The limits of artificial intelligence (AI) research and implementation are being pushed at British tech company, DeepMind.

The innovative and futuristic nature of this work was signalled by October's creation of an AI ethics committee by the company to help prepare the public for the wider impact of AI.

[Read more: What is Artificial Intelligence?]

What is DeepMind?

DeepMind is a British AI research company. It was founded in 2010 and bought by Google in 2014 for £360 million.

Its founders are Dr Demis Hassabis, Mustafa Suleyman and Dr Shane Legg, who last week were also awarded the accolade of topping Business Insider UK’s ‘The 100 coolest people in UK tech’.

DeepMind Founders

Where is DeepMind based?

The company retains space in Google’s London headquarters, and also has an additional research centre in Edmonton, Canada, and a DeepMind Applied team in Mountain View, California.

What does DeepMind do?

“We’re on a scientific mission to push the boundaries of AI, developing programs that can learn to solve any complex problem without needing to be taught how,” reads the grand ambitions of the company from its website.

The company believes that AI will be able to help in sectors as diverse as climate change and healthcare.

[Read more: Google's DeepMind to start playing StarCraft II as part of machine learning research]

DeepMind and AlphaGo

Go boardgame

DeepMind’s most famous research was when it created an AI programme that beat the world’s best player at Go, a complex logic-based board game.

The game, watched by over 200 million people across the globe, happened in Seoul, South Korea against world champion Lee Sedol.

[Read more: Google's DeepMind AI beats Go world champion in first match]

Even though the computer beat Lee 4-1 over a week-long showdown, he said he did not believe AlphaGo had surpassed human intelligence.

"I don't necessarily think AlphaGo is superior to me. I believe that there is still more a human being could do to play against artificial intelligence,” Mr Lee said.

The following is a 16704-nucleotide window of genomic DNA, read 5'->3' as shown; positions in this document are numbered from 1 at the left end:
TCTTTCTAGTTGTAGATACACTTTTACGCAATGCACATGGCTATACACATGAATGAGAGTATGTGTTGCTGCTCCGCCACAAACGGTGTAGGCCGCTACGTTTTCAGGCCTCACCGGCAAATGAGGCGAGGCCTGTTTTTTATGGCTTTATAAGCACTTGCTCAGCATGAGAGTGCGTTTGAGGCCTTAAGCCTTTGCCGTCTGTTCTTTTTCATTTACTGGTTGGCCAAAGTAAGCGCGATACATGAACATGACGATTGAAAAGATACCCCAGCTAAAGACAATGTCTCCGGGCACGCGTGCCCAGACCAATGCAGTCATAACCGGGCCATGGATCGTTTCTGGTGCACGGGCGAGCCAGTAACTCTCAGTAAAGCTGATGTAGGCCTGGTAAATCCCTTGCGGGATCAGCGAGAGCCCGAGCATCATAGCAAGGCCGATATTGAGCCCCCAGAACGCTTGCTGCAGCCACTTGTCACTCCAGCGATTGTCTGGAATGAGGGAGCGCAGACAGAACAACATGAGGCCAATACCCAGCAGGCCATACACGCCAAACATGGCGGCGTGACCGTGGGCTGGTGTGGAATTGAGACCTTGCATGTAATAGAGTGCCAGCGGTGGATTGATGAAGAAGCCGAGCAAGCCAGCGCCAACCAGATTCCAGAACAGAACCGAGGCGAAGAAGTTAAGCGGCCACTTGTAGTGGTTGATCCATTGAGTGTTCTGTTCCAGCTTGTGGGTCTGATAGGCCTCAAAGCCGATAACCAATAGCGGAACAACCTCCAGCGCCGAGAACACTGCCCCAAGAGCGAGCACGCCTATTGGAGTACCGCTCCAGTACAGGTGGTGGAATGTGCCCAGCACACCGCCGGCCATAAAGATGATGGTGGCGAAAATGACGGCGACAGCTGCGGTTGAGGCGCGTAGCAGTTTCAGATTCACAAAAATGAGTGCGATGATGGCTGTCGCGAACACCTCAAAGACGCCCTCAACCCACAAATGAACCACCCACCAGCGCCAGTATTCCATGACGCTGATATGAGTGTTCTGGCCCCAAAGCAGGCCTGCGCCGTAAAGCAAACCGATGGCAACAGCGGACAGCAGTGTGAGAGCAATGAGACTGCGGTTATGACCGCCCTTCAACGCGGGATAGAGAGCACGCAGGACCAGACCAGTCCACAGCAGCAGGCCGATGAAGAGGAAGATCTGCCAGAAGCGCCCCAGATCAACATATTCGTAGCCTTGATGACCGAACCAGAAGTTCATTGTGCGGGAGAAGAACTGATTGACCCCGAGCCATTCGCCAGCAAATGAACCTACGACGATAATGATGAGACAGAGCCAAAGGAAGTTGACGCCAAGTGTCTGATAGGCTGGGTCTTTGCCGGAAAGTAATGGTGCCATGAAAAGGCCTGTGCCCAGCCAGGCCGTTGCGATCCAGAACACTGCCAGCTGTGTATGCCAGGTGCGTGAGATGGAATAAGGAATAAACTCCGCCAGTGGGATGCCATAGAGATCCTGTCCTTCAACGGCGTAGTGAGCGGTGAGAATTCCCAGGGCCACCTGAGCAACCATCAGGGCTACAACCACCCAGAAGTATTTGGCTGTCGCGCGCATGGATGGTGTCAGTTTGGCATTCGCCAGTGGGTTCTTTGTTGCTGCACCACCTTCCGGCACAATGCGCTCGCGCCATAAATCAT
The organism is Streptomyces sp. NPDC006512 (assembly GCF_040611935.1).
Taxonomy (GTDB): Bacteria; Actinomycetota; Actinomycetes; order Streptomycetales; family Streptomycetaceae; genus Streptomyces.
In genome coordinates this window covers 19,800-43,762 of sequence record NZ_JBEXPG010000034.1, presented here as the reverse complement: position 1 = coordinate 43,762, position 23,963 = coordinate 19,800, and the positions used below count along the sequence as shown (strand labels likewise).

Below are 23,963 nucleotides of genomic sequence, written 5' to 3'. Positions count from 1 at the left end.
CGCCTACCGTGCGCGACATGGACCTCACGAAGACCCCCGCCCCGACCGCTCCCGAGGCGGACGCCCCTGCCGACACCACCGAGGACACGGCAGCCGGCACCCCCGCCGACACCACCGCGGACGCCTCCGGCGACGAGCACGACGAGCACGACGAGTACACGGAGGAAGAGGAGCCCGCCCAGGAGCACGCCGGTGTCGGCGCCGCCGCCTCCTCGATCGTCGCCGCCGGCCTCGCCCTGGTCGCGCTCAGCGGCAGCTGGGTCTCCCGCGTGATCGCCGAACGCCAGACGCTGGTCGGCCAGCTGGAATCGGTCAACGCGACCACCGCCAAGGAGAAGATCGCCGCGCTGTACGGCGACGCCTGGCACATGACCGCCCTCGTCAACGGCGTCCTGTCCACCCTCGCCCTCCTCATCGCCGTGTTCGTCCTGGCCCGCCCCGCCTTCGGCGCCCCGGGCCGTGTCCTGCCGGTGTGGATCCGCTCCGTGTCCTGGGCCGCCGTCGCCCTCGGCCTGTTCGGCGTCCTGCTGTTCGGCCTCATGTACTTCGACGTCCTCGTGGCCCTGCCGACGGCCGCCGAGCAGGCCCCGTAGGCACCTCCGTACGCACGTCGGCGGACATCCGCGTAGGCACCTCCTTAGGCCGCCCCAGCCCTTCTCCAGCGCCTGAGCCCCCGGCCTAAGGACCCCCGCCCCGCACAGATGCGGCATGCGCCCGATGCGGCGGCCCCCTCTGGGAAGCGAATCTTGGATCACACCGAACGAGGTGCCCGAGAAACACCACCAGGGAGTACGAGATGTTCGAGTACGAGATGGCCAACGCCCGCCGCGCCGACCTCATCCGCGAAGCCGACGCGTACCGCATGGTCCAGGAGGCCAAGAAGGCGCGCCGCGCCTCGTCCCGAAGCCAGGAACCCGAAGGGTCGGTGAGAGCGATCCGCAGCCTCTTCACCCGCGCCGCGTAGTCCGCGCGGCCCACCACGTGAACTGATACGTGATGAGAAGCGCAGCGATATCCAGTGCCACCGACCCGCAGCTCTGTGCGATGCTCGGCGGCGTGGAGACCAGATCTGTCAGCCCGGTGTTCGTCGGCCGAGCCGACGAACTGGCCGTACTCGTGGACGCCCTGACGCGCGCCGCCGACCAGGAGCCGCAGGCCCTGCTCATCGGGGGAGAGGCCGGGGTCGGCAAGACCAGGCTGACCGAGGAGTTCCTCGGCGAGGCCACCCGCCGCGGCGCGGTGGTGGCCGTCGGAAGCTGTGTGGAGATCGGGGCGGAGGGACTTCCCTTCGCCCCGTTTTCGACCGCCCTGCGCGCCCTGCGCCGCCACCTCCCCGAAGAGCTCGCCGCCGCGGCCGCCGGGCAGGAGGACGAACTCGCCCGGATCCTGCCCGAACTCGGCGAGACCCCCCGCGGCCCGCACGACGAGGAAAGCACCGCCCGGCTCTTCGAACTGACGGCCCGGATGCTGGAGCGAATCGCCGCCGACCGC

"When it comes to psychological factors and strong concentration power, humans cannot be a match.”

The method behind created AlphaGo was published in the scientific journal, Nature.

DeepMind and AlphaGo Zero 

On 18 October, DeepMind revealed that it had created a newly version of AlphaGo that defeated its previous iteration 100 games to zero after just three days of training. This latest evolution of AlphaGo was trained not against human games but learnt against itself in self training. 

AlphaGo Zero

 

(Gif from DeepMind) 

DeepMind and chess

In December, a non-peer-reviewed research paper published with Cornell University Library’s arXiv, found that DeepMind's AlphaGo had taught itself to beat the world champion of chess in just four hours. 

DeepMind AI teaching itself to walk

In July, DeepMind created a program capable of teaching itself to walk and jump without prior input, which led to some rather unusual results.

A paper on the work published in Cornell University Library states that the technology uses the reinforcement learning paradigm – which allows “complex behaviours to be learned directly from simple reward signals”.

The avatars traversing the habitats included a humanoid, a pair of legs and a spider-like four-legged creation tasked with leaping across gaps.

[Read more: Google’s DeepMind AI has taught itself to walk]

DeepMind and the NHS

DeepMind Health is a branch of DeepMind that deals specifically with its work in the NHS, and was launched in February 2016.

However, it’s not all been plain sailing. Its trial with a London hospital has led to the nation’s information rights regulator saying it did not comply with data protection law, and a public admittance by the company of the need to be more open with its move into the healthcare system.

DeepMind has currently got its acute kidney injury alert app Streams, or plans to install it, at three NHS hospitals, and has research partnerships with two trusts.

[Read more: NHS to use Google's artificial intelligence technology]

AI and ethics

On October 3, 2017, DeepMind announced a launch of its Ethics & Society research unit. The company says the group will explore and understand the real-world impacts of AI, and aims to help technologists put ethics into practice and help society learn more about the impact of AI.

It is being led by Verity Harding and Sean Legassick, who said in a blog post on the launch day: “We believe AI can be of extraordinary benefit to the world, but only if held to the highest ethical standards”.

[Read more: Google's new website can guess what you are doodling]